Whoever was raving about resilience, talking up the possibilities of video tools, or grumbling about the inefficiency of some business trips at the beginning of this year was likely to have met with a well-meaning smile at best. In January 2020, much of the world was watching the escalating conflict between the United States and Iran, the bushfires in Australia and Great Britain’s withdrawal from the European Union. Economic consultants were analyzing the opportunities presented by climate change and the IMF predicted global economic growth of 3.3 percent.
Six months later, all of those analyses and forecasts have been thrown out the window. A virus has reshuffled the deck. Curve graphs, virus apps and potential analyses for digital customer services have been steering the debate for months. What recently seemed certain suddenly no longer matters.
In normal times, these sorts of processes are known as disruptions. For companies such disruptions can be laborious, but they also open up opportunities. Laborious because old habits must be challenged to create space for new ideas, innovations and greater efficiency. Opportunities because they allow companies to reinvent themselves and better position themselves for the future. Yet the need to think outside of the typical fixed pathways applied even in the pre-corona era.
The corona crisis is now acting as an independent disruptor while accelerating existing disruptions at the same time. It’s putting terrible strains on previously flourishing industries and is opening up even more space for ongoing change processes. It’s exposing the weaknesses of shaky business models and is subjecting new ideas to tests.
These dynamics are essential for all companies, including SGL Carbon. They tug on the certainties and jolt the entire company. But they also lay the groundwork for innovation and provide the crucial impetus for the necessary changes that have long been underway.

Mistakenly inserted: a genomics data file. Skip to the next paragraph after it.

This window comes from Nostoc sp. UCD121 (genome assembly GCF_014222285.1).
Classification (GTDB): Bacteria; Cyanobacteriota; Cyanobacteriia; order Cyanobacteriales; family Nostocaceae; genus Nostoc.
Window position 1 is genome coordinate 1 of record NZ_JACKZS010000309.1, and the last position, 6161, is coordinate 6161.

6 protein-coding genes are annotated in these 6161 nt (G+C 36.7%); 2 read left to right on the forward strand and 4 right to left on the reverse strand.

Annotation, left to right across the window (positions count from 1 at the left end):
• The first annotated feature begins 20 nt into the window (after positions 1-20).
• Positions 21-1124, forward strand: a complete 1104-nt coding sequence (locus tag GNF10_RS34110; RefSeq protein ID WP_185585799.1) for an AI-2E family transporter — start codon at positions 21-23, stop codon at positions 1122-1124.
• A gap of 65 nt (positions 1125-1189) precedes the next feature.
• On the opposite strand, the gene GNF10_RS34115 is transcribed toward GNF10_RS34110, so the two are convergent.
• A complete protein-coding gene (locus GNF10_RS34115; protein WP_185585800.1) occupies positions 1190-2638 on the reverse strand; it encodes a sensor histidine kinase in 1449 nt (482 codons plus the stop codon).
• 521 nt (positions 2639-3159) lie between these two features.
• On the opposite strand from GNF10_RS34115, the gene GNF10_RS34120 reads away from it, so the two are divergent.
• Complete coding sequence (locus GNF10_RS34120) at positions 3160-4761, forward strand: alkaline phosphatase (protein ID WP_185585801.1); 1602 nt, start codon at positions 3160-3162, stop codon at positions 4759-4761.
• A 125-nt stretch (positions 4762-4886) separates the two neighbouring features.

In this dossier, we’re taking a look at some of the most important change processes. We explore the new circumstances in the area of logistics and procurement. We venture a look at the future of work. We consider the pandemic’s effects on important megatrends. And we give the floor to selected employees who, in their areas of responsibility, are viewing the crisis for what it is in addition to all its disruptions: an opportunity.
New challenges promote new approaches: what is true for normal times is even more true for crises. Find out why the cards are currently being reshuffled—and what this means for the future of work, logistics and supply chains, not to mention strategic considerations.
Smooth logistics processes and supply chains are essential for globally operating companies. Both areas were faced with completely new challenges due to the corona pandemic. In an interview, three of the specialists responsible at SGL Carbon talk about how they dealt with the challenges and why the situation has prompted them to rethink their approach in some areas.
The term “New Work” has been shaping the discussion about the future of work for some time. Now the corona pandemic has subjected many ideas to unplanned tests. We present six trends that are here to stay.
Virtual training sessions, digital work environments, safe management of the pandemic: employees at SGL Carbon have had to improvise during the corona crisis and come up with new approaches. Five of them tell us what they have learned and explore the long-term effects of the crisis.